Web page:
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Clarisse Cremer set to finish 12th, as First Woman Over the Line

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Clarisse Cremer set to finish 12th, as First Woman Over the Line
Clarisse Cremer set to finish 12th, as First Woman Over the Line

Clarisse Crémer, the 31 year old French skipper of Banque Populaire X, should cross the finish line of the Vendée Globe tomorrow during the day to finish in 12th place. For the prodigious skipper who seven years ago had not even sailed her first Mini class race, it will be the high point of her rapid rise through the ranks in solo ocean racing, an extreme sailing discipline she chose over a career in business. As she passes the finish line off Les Sables d’Olonne, she should break Ellen MacArthur’s 20 year old race record of 94 day and 4 hours.

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Sailing prudently across the Bay of Biscay, moderating her speed in accordance with the strong winds and big seas of another big winter Atlantic depression, she is expected to break the line on Wednesday afternoon in five metre seas.

She said today that she is on high alert, especially as she is approaching the finish on a similar course to that of Germany’s Boris Herrmann who hit a fishing boat at 90 miles from the finish.

“Boris’ story gave me a shock. I will have to be on the lookout until the finish, I have crossed the lanes and they were busy and I just had to slow down at one point to let a cargo ship pass. I can see them on the AIS so it is OK just now.”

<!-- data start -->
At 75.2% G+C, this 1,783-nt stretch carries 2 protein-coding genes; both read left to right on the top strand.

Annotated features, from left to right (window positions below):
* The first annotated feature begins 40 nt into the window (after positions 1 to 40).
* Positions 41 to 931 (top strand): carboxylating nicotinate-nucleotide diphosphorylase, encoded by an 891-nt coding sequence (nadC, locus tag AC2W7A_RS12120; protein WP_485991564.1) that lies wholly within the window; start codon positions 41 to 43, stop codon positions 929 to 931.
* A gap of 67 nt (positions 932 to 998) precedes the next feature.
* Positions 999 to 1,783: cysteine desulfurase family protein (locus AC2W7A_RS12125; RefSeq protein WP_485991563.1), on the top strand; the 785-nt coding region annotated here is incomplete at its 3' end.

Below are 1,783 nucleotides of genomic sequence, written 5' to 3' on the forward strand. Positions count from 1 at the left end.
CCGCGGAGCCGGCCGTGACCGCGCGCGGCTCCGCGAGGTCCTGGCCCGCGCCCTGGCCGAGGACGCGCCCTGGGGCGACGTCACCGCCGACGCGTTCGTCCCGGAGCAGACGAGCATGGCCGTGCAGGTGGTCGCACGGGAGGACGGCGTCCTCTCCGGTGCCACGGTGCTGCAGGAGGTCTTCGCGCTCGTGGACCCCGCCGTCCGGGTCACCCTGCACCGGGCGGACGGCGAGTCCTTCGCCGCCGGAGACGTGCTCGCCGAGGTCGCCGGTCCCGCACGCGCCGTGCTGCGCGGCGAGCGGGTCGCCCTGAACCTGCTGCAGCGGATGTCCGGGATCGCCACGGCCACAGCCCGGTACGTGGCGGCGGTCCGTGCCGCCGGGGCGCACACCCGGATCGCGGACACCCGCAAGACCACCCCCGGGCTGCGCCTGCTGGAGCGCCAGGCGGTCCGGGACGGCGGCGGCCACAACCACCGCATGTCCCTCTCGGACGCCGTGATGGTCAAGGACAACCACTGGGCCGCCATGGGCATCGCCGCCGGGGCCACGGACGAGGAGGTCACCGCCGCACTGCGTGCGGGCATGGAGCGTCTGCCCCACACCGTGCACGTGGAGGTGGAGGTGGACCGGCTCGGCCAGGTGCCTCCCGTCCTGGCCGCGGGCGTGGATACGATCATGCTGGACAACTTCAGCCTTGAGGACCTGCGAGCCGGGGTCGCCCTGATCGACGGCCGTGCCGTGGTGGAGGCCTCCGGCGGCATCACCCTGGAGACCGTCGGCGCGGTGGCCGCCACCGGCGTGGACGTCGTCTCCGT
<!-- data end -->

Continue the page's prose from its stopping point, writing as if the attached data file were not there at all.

"It will not be easy to slow down in 30 knots of wind so I think I will be under 3 mainsail reefs only and I will try to accelerate to aim for a finish tomorrow afternoon. It's not easy to predict an exact finish time, it's a new exercise! "

Similarly big sea and wind conditions are making it tough for Jérémie Beyou approaching the Azores: “The conditions are not at all funny. We have a wind of 35 knots with gusts between 45-50. It's very variable, there are squalls that you don't really see coming and there is a chaotic sea, it is really hairy. In addition, we are close to the islands, so it is not easy to adjust your course. I had a terrible night, but I haven't even had the strongest winds yet. The passage first with the endless doldrums, the complicated high pressure ridge afterwards and then this low in the middle of the Azores, it's exhausting. For the finishes the weather systems are not good either.”

Initially expected Friday night the ETA of the skipper of Charal has slipped to Saturday. To his north, and very slightly behind in the distance to be covered to the line (1,217.8 miles in the 3pm classification, 19 more than Beyou), Romain Attanasio is experiencing the same weather scenario. They are nursing tired, worn out bodies and boats and really now just want to be finished.

In the group of six forced west by the break up of the Azores High, the extra miles are painful for Pip Hare whose 21 year old Medallia lacks power and any kind of creature comforts in the hard reaching conditions.

“Every single forecast I pull in seems to be different. The one I had yesterday showed four days of headwinds. I would be interested to see what this point of sail feels like on a more modern boat but just now it is phenomenally uncomfortable on this boat, I am heeled over so much. It is worse than upwind, it feels less natural. It is a grind physically just trying to exist.” said Hare this morning while working her way through her back catalogue of 1990s music, top of the playlist today being the hits of The Cure..

Manuel Cousin (Groupe Sétin) crossed the equator yesterday followed today by Clément Giraud (Compagnie du Lit - Jiliti) and Britain’s Miranda Merron (Campagne de France). Merron returned into the northern hemisphere at 1011hrs UTC this morning, 4hrs 19mins after Clement Giraud and 19hrs and 13 mins after Manu Cousin.

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